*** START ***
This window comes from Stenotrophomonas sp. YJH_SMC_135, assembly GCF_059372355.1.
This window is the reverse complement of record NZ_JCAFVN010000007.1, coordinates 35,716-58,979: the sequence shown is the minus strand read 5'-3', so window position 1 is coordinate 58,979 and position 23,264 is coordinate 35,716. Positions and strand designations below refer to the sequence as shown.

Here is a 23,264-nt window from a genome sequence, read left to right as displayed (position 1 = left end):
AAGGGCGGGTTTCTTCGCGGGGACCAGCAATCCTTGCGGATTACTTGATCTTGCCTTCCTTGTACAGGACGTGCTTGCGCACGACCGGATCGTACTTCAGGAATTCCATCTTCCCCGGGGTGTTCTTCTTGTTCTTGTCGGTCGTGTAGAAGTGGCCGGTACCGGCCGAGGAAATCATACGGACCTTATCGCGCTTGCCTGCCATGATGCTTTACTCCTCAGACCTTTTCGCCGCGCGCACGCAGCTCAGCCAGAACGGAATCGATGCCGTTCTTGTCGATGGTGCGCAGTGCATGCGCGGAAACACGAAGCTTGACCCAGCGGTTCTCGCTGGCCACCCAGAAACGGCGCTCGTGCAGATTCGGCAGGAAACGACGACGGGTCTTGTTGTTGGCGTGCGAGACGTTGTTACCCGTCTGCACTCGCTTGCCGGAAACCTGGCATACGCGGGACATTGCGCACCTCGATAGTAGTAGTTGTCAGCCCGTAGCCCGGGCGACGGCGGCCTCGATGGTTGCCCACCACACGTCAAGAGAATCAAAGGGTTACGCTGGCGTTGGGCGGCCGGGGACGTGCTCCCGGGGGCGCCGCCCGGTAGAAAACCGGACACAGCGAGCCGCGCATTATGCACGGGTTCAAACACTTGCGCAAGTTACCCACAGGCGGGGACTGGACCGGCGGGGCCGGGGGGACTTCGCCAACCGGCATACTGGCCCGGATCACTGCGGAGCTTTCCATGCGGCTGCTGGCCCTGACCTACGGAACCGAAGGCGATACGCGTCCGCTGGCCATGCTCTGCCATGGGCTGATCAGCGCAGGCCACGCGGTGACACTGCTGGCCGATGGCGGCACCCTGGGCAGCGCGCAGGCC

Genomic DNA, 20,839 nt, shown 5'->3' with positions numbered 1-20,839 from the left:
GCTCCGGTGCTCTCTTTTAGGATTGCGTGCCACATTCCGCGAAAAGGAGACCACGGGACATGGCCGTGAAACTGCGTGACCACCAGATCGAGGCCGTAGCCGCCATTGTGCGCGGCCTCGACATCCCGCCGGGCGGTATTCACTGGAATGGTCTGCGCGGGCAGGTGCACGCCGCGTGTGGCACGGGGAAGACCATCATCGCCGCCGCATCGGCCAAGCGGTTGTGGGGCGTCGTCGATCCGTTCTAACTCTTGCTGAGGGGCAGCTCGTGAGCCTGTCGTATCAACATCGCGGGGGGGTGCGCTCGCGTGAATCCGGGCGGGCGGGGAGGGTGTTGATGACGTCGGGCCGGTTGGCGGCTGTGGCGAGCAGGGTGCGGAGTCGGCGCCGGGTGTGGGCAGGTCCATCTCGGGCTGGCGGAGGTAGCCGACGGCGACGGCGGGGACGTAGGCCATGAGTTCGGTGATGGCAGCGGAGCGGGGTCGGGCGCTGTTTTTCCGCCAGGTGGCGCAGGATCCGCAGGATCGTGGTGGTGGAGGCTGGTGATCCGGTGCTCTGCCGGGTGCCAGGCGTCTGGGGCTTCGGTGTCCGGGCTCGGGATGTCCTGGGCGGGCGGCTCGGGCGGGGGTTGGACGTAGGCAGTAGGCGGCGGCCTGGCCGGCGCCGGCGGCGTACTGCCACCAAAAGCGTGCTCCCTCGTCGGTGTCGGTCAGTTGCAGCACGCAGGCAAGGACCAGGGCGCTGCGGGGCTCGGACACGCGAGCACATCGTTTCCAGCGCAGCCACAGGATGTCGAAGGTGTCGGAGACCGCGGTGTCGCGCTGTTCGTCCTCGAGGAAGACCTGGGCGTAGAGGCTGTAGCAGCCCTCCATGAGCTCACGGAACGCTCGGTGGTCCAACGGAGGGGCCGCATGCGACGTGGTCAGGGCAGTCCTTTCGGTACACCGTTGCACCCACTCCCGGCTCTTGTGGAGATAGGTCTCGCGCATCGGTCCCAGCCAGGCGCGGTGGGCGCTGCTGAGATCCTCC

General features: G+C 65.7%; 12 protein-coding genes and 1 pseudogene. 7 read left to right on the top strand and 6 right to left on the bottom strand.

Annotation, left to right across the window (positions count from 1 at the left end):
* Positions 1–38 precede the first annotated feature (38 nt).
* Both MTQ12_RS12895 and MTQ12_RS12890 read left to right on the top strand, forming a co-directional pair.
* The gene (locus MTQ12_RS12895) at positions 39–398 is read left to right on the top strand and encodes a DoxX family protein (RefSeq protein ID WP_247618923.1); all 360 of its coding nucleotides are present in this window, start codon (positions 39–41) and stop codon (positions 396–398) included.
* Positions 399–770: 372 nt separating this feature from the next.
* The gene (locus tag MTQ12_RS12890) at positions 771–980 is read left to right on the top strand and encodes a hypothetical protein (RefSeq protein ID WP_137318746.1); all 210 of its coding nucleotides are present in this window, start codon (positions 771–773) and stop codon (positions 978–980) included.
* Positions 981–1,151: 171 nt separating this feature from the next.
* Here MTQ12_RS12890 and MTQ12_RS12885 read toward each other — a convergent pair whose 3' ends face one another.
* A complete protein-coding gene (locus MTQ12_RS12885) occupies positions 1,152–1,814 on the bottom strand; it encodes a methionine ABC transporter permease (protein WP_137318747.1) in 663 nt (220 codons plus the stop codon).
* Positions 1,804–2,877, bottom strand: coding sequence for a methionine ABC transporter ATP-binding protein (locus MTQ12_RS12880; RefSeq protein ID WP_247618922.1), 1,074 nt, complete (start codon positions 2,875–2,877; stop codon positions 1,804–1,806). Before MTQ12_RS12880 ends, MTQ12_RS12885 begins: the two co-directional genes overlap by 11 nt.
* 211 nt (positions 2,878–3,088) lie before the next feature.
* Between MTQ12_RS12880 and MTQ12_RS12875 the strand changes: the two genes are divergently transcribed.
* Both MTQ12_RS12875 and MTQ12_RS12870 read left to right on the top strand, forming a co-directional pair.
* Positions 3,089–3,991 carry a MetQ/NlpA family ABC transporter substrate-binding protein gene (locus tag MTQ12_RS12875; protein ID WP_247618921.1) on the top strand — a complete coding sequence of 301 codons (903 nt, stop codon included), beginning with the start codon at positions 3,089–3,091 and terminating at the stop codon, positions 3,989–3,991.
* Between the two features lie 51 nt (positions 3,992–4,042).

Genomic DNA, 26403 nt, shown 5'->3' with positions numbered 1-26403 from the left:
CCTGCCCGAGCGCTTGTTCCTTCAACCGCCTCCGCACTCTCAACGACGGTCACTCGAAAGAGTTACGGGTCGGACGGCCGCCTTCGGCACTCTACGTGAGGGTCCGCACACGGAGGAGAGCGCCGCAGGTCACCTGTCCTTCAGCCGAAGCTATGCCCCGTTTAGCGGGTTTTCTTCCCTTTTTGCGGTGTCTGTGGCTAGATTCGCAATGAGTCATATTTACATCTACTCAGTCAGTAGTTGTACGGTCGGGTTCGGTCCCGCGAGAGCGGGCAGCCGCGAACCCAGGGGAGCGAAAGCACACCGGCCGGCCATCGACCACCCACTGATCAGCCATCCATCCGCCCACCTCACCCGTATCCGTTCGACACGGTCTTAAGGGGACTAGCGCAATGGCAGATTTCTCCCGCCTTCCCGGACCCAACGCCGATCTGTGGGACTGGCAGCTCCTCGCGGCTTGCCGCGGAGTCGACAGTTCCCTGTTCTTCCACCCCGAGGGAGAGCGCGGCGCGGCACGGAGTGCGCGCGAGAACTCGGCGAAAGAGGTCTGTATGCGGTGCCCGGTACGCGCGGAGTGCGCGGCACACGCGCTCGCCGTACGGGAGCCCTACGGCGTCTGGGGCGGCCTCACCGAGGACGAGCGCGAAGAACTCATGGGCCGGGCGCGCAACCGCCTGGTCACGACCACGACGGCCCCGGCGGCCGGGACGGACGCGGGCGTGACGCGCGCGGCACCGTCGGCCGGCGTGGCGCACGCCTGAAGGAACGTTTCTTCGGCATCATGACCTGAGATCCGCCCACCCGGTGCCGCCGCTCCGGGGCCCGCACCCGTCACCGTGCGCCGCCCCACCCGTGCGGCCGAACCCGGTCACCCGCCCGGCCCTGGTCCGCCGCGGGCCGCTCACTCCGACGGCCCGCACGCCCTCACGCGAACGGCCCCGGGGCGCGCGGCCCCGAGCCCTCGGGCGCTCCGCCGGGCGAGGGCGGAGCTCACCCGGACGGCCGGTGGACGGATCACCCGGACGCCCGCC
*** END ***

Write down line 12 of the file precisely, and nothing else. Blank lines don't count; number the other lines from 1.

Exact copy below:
* Positions 399–770: 372 nt separating this feature from the next.